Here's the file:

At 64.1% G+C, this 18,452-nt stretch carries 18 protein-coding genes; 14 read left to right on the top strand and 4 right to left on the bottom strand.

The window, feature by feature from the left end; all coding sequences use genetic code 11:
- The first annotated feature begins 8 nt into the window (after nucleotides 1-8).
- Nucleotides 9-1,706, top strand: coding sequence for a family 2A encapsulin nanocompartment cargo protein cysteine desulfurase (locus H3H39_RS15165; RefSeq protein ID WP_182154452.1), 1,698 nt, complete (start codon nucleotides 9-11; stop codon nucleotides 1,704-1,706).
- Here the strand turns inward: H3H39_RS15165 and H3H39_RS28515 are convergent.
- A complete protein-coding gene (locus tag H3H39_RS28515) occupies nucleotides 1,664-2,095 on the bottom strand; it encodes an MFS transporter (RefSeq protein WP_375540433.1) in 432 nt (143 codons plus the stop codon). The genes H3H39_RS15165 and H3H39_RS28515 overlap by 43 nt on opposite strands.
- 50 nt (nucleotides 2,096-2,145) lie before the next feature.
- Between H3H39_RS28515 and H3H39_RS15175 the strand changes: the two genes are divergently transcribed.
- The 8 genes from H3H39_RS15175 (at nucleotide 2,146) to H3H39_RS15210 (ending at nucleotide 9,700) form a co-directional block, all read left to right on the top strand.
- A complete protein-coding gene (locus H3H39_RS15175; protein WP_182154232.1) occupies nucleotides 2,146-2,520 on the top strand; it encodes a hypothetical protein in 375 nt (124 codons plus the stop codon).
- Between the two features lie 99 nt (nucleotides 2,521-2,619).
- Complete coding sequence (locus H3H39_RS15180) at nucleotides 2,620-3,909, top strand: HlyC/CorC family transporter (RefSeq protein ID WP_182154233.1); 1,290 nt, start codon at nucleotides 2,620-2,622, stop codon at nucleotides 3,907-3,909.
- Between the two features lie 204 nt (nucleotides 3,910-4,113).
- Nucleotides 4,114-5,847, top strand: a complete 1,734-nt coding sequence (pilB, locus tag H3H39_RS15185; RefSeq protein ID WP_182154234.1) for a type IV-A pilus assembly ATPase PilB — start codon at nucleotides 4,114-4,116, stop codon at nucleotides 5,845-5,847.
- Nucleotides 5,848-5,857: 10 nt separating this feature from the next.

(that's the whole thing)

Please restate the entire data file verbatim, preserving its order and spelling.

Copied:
At 64.1% G+C, this 18,452-nt stretch carries 18 protein-coding genes; 14 read left to right on the top strand and 4 right to left on the bottom strand.

The window, feature by feature from the left end; all coding sequences use genetic code 11:
- The first annotated feature begins 8 nt into the window (after nucleotides 1-8).
- Nucleotides 9-1,706, top strand: coding sequence for a family 2A encapsulin nanocompartment cargo protein cysteine desulfurase (locus H3H39_RS15165; RefSeq protein ID WP_182154452.1), 1,698 nt, complete (start codon nucleotides 9-11; stop codon nucleotides 1,704-1,706).
- Here the strand turns inward: H3H39_RS15165 and H3H39_RS28515 are convergent.
- A complete protein-coding gene (locus tag H3H39_RS28515) occupies nucleotides 1,664-2,095 on the bottom strand; it encodes an MFS transporter (RefSeq protein WP_375540433.1) in 432 nt (143 codons plus the stop codon). The genes H3H39_RS15165 and H3H39_RS28515 overlap by 43 nt on opposite strands.
- 50 nt (nucleotides 2,096-2,145) lie before the next feature.
- Between H3H39_RS28515 and H3H39_RS15175 the strand changes: the two genes are divergently transcribed.
- The 8 genes from H3H39_RS15175 (at nucleotide 2,146) to H3H39_RS15210 (ending at nucleotide 9,700) form a co-directional block, all read left to right on the top strand.
- A complete protein-coding gene (locus H3H39_RS15175; protein WP_182154232.1) occupies nucleotides 2,146-2,520 on the top strand; it encodes a hypothetical protein in 375 nt (124 codons plus the stop codon).
- Between the two features lie 99 nt (nucleotides 2,521-2,619).
- Complete coding sequence (locus H3H39_RS15180) at nucleotides 2,620-3,909, top strand: HlyC/CorC family transporter (RefSeq protein ID WP_182154233.1); 1,290 nt, start codon at nucleotides 2,620-2,622, stop codon at nucleotides 3,907-3,909.
- Between the two features lie 204 nt (nucleotides 3,910-4,113).
- Nucleotides 4,114-5,847, top strand: a complete 1,734-nt coding sequence (pilB, locus tag H3H39_RS15185; RefSeq protein ID WP_182154234.1) for a type IV-A pilus assembly ATPase PilB — start codon at nucleotides 4,114-4,116, stop codon at nucleotides 5,845-5,847.
- Nucleotides 5,848-5,857: 10 nt separating this feature from the next.